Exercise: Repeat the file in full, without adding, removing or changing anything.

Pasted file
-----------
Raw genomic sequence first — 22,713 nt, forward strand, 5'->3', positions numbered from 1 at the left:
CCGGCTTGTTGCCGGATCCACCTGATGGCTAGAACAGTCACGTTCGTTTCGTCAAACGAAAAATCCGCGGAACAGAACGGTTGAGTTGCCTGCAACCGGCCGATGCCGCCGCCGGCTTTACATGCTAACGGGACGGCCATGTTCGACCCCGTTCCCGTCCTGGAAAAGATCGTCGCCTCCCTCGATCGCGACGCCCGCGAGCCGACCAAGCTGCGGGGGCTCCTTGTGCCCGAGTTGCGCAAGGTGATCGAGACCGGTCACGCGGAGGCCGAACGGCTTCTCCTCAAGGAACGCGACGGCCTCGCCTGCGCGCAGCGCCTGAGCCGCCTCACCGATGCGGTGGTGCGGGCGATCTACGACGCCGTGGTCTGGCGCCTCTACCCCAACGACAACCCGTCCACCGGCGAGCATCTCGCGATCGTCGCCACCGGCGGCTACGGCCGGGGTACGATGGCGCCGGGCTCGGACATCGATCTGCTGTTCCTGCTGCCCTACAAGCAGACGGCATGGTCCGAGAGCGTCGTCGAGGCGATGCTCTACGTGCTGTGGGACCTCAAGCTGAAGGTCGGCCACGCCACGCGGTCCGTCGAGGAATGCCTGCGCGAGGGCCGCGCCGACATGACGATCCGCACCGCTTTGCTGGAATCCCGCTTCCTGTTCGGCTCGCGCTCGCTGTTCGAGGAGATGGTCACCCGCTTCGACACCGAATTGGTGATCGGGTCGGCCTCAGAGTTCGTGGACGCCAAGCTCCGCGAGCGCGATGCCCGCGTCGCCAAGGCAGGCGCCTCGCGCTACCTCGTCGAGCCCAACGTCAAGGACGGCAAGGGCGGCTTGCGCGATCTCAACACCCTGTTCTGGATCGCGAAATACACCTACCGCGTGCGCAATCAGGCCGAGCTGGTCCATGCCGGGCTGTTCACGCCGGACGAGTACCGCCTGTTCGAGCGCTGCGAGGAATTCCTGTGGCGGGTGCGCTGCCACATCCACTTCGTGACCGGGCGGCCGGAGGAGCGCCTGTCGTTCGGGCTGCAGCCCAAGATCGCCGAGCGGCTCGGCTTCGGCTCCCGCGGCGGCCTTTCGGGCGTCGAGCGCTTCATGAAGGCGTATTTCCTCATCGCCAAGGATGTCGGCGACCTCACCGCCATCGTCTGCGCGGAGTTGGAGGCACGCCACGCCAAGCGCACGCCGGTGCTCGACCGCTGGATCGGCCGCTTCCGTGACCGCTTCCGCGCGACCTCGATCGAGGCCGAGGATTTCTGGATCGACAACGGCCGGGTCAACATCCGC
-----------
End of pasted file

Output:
Raw genomic sequence first — 22,713 nt, forward strand, 5'->3', positions numbered from 1 at the left:
CCGGCTTGTTGCCGGATCCACCTGATGGCTAGAACAGTCACGTTCGTTTCGTCAAACGAAAAATCCGCGGAACAGAACGGTTGAGTTGCCTGCAACCGGCCGATGCCGCCGCCGGCTTTACATGCTAACGGGACGGCCATGTTCGACCCCGTTCCCGTCCTGGAAAAGATCGTCGCCTCCCTCGATCGCGACGCCCGCGAGCCGACCAAGCTGCGGGGGCTCCTTGTGCCCGAGTTGCGCAAGGTGATCGAGACCGGTCACGCGGAGGCCGAACGGCTTCTCCTCAAGGAACGCGACGGCCTCGCCTGCGCGCAGCGCCTGAGCCGCCTCACCGATGCGGTGGTGCGGGCGATCTACGACGCCGTGGTCTGGCGCCTCTACCCCAACGACAACCCGTCCACCGGCGAGCATCTCGCGATCGTCGCCACCGGCGGCTACGGCCGGGGTACGATGGCGCCGGGCTCGGACATCGATCTGCTGTTCCTGCTGCCCTACAAGCAGACGGCATGGTCCGAGAGCGTCGTCGAGGCGATGCTCTACGTGCTGTGGGACCTCAAGCTGAAGGTCGGCCACGCCACGCGGTCCGTCGAGGAATGCCTGCGCGAGGGCCGCGCCGACATGACGATCCGCACCGCTTTGCTGGAATCCCGCTTCCTGTTCGGCTCGCGCTCGCTGTTCGAGGAGATGGTCACCCGCTTCGACACCGAATTGGTGATCGGGTCGGCCTCAGAGTTCGTGGACGCCAAGCTCCGCGAGCGCGATGCCCGCGTCGCCAAGGCAGGCGCCTCGCGCTACCTCGTCGAGCCCAACGTCAAGGACGGCAAGGGCGGCTTGCGCGATCTCAACACCCTGTTCTGGATCGCGAAATACACCTACCGCGTGCGCAATCAGGCCGAGCTGGTCCATGCCGGGCTGTTCACGCCGGACGAGTACCGCCTGTTCGAGCGCTGCGAGGAATTCCTGTGGCGGGTGCGCTGCCACATCCACTTCGTGACCGGGCGGCCGGAGGAGCGCCTGTCGTTCGGGCTGCAGCCCAAGATCGCCGAGCGGCTCGGCTTCGGCTCCCGCGGCGGCCTTTCGGGCGTCGAGCGCTTCATGAAGGCGTATTTCCTCATCGCCAAGGATGTCGGCGACCTCACCGCCATCGTCTGCGCGGAGTTGGAGGCACGCCACGCCAAGCGCACGCCGGTGCTCGACCGCTGGATCGGCCGCTTCCGTGACCGCTTCCGCGCGACCTCGATCGAGGCCGAGGATTTCTGGATCGACAACGGCCGGGTCAACATCCGC